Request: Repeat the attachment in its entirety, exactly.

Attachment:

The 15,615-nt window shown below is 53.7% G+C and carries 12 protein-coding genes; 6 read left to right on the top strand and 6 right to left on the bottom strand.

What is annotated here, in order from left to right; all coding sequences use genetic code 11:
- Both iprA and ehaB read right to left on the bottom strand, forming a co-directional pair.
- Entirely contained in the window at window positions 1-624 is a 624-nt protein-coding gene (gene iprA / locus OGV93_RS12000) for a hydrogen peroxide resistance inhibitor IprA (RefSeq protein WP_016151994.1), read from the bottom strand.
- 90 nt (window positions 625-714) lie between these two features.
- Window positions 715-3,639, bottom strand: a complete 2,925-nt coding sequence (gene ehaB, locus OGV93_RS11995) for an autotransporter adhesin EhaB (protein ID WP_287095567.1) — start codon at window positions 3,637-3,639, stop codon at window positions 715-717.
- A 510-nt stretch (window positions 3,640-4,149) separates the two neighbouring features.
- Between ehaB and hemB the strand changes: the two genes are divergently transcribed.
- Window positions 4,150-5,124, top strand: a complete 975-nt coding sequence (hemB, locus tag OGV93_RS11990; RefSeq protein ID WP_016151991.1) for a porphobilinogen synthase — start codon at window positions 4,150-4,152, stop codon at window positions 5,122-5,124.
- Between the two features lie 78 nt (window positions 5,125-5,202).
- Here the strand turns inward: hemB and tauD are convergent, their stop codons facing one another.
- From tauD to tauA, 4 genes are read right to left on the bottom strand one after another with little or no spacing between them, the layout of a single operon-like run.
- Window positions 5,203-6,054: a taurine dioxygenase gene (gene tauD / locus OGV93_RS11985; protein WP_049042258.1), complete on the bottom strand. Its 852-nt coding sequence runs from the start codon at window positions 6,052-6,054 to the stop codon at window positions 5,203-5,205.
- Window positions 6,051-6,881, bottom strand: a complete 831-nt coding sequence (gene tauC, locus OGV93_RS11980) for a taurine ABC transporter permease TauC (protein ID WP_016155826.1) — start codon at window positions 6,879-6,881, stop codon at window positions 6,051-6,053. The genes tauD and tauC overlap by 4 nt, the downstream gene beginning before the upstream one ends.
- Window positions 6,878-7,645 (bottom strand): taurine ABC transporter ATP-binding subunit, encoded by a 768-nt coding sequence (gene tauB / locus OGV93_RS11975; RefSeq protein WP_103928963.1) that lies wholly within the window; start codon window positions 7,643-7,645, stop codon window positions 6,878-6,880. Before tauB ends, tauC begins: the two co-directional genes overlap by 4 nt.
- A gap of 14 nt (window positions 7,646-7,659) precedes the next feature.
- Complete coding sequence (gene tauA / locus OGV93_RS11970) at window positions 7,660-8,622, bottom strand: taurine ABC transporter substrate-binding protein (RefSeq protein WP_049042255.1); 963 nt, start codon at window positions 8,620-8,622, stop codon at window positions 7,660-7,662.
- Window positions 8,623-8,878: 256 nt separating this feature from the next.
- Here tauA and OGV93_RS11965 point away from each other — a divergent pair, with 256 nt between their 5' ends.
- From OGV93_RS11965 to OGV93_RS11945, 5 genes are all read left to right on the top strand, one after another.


The 15,615-nt window shown below is 53.7% G+C and carries 12 protein-coding genes; 6 read left to right on the top strand and 6 right to left on the bottom strand.

What is annotated here, in order from left to right; all coding sequences use genetic code 11:
- Both iprA and ehaB read right to left on the bottom strand, forming a co-directional pair.
- Entirely contained in the window at window positions 1-624 is a 624-nt protein-coding gene (gene iprA / locus OGV93_RS12000) for a hydrogen peroxide resistance inhibitor IprA (RefSeq protein WP_016151994.1), read from the bottom strand.
- 90 nt (window positions 625-714) lie between these two features.
- Window positions 715-3,639, bottom strand: a complete 2,925-nt coding sequence (gene ehaB, locus OGV93_RS11995) for an autotransporter adhesin EhaB (protein ID WP_287095567.1) — start codon at window positions 3,637-3,639, stop codon at window positions 715-717.
- A 510-nt stretch (window positions 3,640-4,149) separates the two neighbouring features.
- Between ehaB and hemB the strand changes: the two genes are divergently transcribed.
- Window positions 4,150-5,124, top strand: a complete 975-nt coding sequence (hemB, locus tag OGV93_RS11990; RefSeq protein ID WP_016151991.1) for a porphobilinogen synthase — start codon at window positions 4,150-4,152, stop codon at window positions 5,122-5,124.
- Between the two features lie 78 nt (window positions 5,125-5,202).
- Here the strand turns inward: hemB and tauD are convergent, their stop codons facing one another.
- From tauD to tauA, 4 genes are read right to left on the bottom strand one after another with little or no spacing between them, the layout of a single operon-like run.
- Window positions 5,203-6,054: a taurine dioxygenase gene (gene tauD / locus OGV93_RS11985; protein WP_049042258.1), complete on the bottom strand. Its 852-nt coding sequence runs from the start codon at window positions 6,052-6,054 to the stop codon at window positions 5,203-5,205.
- Window positions 6,051-6,881, bottom strand: a complete 831-nt coding sequence (gene tauC, locus OGV93_RS11980) for a taurine ABC transporter permease TauC (protein ID WP_016155826.1) — start codon at window positions 6,879-6,881, stop codon at window positions 6,051-6,053. The genes tauD and tauC overlap by 4 nt, the downstream gene beginning before the upstream one ends.
- Window positions 6,878-7,645 (bottom strand): taurine ABC transporter ATP-binding subunit, encoded by a 768-nt coding sequence (gene tauB / locus OGV93_RS11975; RefSeq protein WP_103928963.1) that lies wholly within the window; start codon window positions 7,643-7,645, stop codon window positions 6,878-6,880. Before tauB ends, tauC begins: the two co-directional genes overlap by 4 nt.
- A gap of 14 nt (window positions 7,646-7,659) precedes the next feature.
- Complete coding sequence (gene tauA / locus OGV93_RS11970) at window positions 7,660-8,622, bottom strand: taurine ABC transporter substrate-binding protein (RefSeq protein WP_049042255.1); 963 nt, start codon at window positions 8,620-8,622, stop codon at window positions 7,660-7,662.
- Window positions 8,623-8,878: 256 nt separating this feature from the next.
- Here tauA and OGV93_RS11965 point away from each other — a divergent pair, with 256 nt between their 5' ends.
- From OGV93_RS11965 to OGV93_RS11945, 5 genes are all read left to right on the top strand, one after another.